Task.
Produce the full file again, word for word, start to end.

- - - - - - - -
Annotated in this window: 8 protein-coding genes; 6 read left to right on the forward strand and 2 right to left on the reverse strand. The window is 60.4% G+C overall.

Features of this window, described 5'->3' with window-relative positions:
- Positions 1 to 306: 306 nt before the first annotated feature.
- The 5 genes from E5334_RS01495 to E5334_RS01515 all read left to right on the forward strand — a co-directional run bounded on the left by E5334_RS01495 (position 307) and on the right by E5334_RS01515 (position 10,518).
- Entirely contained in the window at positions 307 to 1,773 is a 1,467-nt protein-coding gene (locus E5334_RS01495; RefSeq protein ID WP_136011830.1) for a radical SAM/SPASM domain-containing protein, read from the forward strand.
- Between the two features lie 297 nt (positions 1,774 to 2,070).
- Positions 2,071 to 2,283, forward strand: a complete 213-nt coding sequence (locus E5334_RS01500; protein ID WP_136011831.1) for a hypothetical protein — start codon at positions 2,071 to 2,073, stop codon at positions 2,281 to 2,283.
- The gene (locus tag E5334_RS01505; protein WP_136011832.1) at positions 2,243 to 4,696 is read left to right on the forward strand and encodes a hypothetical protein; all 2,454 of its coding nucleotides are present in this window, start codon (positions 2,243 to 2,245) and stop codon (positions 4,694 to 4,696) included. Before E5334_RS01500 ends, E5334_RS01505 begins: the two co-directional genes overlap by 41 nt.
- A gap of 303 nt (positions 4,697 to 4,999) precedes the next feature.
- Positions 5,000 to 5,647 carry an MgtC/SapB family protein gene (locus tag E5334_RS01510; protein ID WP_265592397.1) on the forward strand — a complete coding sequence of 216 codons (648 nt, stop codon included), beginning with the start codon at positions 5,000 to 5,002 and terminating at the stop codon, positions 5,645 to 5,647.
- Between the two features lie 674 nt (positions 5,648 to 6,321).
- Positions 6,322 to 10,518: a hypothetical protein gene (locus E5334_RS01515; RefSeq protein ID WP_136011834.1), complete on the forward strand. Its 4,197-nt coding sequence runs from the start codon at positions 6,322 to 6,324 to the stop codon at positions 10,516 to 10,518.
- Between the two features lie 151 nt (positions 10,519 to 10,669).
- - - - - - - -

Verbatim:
Annotated in this window: 8 protein-coding genes; 6 read left to right on the forward strand and 2 right to left on the reverse strand. The window is 60.4% G+C overall.

Features of this window, described 5'->3' with window-relative positions:
- Positions 1 to 306: 306 nt before the first annotated feature.
- The 5 genes from E5334_RS01495 to E5334_RS01515 all read left to right on the forward strand — a co-directional run bounded on the left by E5334_RS01495 (position 307) and on the right by E5334_RS01515 (position 10,518).
- Entirely contained in the window at positions 307 to 1,773 is a 1,467-nt protein-coding gene (locus E5334_RS01495; RefSeq protein ID WP_136011830.1) for a radical SAM/SPASM domain-containing protein, read from the forward strand.
- Between the two features lie 297 nt (positions 1,774 to 2,070).
- Positions 2,071 to 2,283, forward strand: a complete 213-nt coding sequence (locus E5334_RS01500; protein ID WP_136011831.1) for a hypothetical protein — start codon at positions 2,071 to 2,073, stop codon at positions 2,281 to 2,283.
- The gene (locus tag E5334_RS01505; protein WP_136011832.1) at positions 2,243 to 4,696 is read left to right on the forward strand and encodes a hypothetical protein; all 2,454 of its coding nucleotides are present in this window, start codon (positions 2,243 to 2,245) and stop codon (positions 4,694 to 4,696) included. Before E5334_RS01500 ends, E5334_RS01505 begins: the two co-directional genes overlap by 41 nt.
- A gap of 303 nt (positions 4,697 to 4,999) precedes the next feature.
- Positions 5,000 to 5,647 carry an MgtC/SapB family protein gene (locus tag E5334_RS01510; protein ID WP_265592397.1) on the forward strand — a complete coding sequence of 216 codons (648 nt, stop codon included), beginning with the start codon at positions 5,000 to 5,002 and terminating at the stop codon, positions 5,645 to 5,647.
- Between the two features lie 674 nt (positions 5,648 to 6,321).
- Positions 6,322 to 10,518: a hypothetical protein gene (locus E5334_RS01515; RefSeq protein ID WP_136011834.1), complete on the forward strand. Its 4,197-nt coding sequence runs from the start codon at positions 6,322 to 6,324 to the stop codon at positions 10,516 to 10,518.
- Between the two features lie 151 nt (positions 10,519 to 10,669).